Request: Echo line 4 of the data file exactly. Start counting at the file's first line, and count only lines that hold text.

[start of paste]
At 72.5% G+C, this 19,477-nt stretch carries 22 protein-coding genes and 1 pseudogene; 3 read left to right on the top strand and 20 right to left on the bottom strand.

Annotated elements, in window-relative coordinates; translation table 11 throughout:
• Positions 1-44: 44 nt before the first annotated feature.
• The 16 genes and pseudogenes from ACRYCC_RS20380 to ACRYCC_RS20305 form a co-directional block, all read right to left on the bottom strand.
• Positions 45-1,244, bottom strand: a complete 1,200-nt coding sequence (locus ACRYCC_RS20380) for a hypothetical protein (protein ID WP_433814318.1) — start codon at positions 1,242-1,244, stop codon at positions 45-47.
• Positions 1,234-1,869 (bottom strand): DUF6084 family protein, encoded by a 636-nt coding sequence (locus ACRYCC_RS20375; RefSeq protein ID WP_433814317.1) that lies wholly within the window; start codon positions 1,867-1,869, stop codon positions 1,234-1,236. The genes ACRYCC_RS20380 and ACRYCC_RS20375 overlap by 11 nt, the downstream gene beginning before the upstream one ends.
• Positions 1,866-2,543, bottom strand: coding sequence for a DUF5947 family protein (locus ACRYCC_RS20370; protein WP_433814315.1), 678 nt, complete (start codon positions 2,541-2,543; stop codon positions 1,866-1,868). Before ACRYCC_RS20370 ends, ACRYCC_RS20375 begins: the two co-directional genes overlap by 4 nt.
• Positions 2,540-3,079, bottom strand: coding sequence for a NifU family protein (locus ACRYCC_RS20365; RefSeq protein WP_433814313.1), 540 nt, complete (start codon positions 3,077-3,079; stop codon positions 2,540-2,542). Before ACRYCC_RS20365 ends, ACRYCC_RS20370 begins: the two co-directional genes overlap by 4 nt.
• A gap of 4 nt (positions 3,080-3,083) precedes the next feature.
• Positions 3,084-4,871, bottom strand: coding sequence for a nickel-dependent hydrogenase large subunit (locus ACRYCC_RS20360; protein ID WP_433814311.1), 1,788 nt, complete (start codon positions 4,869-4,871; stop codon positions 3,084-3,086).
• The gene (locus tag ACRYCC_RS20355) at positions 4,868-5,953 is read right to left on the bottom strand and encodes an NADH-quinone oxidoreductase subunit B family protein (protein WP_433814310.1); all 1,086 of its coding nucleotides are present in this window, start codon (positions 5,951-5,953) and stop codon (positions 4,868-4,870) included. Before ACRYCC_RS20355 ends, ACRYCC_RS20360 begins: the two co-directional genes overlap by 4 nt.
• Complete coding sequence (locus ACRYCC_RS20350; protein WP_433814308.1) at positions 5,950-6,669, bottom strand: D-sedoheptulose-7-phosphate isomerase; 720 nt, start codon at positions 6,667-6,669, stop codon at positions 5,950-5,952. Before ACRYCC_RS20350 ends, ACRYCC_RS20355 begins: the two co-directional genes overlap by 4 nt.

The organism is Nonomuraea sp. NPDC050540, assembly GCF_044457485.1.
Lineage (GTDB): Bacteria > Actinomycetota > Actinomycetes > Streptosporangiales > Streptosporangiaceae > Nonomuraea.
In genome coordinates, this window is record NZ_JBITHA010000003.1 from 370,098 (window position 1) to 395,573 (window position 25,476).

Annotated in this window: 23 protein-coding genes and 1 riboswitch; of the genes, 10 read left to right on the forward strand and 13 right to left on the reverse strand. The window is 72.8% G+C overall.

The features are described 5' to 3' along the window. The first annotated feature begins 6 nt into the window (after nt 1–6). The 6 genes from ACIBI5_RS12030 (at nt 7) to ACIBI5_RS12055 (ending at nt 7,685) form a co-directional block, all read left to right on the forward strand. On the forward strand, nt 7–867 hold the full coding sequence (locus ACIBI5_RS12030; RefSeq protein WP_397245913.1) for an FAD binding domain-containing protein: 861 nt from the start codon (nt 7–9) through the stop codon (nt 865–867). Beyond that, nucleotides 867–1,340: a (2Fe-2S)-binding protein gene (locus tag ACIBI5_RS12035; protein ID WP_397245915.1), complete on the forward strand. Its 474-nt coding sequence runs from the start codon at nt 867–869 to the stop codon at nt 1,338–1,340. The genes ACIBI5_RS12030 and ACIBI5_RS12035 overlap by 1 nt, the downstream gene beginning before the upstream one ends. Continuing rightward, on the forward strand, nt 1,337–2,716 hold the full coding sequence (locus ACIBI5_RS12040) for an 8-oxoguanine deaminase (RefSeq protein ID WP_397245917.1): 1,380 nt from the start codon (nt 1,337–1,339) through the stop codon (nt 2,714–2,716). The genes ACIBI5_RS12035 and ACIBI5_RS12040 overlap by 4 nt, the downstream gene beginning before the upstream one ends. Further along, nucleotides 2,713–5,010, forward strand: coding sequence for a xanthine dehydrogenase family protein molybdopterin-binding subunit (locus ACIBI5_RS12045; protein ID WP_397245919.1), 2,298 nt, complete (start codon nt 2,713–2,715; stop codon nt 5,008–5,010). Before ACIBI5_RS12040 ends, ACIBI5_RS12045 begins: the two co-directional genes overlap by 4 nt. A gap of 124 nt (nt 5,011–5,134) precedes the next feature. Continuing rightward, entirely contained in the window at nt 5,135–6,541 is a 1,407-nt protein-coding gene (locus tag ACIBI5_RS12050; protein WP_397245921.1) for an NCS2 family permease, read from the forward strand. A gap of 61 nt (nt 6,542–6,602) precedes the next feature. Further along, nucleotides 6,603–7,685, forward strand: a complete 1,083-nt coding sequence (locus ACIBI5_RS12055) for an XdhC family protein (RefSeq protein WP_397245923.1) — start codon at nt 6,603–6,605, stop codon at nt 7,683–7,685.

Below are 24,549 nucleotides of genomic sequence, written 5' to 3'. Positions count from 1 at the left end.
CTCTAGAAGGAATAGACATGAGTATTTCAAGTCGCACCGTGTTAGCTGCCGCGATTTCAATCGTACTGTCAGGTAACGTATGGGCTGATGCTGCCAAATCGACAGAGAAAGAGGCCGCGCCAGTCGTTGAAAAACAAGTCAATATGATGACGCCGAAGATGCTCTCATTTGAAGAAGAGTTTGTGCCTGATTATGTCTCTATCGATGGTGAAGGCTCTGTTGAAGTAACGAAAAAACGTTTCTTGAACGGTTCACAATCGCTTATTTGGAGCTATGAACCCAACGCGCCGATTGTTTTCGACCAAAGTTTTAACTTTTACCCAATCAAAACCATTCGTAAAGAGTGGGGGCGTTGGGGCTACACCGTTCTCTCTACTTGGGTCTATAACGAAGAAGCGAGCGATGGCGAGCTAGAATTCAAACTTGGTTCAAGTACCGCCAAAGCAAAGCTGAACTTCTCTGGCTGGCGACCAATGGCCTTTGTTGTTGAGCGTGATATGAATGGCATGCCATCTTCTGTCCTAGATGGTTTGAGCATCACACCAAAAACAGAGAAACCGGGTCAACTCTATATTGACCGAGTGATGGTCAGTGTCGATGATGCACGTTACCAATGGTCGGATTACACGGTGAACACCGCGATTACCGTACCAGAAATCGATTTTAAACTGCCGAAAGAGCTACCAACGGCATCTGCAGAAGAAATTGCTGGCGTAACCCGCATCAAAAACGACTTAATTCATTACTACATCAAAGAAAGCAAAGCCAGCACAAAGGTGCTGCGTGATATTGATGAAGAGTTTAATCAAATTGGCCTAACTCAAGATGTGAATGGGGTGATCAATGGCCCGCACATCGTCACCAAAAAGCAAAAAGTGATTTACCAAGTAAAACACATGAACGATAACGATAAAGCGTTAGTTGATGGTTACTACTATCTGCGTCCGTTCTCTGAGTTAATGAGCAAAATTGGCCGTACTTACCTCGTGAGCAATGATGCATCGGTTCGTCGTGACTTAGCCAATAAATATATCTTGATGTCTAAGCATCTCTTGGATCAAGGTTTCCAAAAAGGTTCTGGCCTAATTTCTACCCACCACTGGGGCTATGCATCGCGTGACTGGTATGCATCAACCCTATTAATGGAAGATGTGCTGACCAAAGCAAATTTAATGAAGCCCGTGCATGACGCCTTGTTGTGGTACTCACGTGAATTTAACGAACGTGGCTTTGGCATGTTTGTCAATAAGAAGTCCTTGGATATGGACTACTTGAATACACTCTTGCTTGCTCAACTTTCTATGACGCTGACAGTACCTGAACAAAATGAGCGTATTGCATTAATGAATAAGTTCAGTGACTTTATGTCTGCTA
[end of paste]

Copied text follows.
• The 16 genes and pseudogenes from ACRYCC_RS20380 to ACRYCC_RS20305 form a co-directional block, all read right to left on the bottom strand.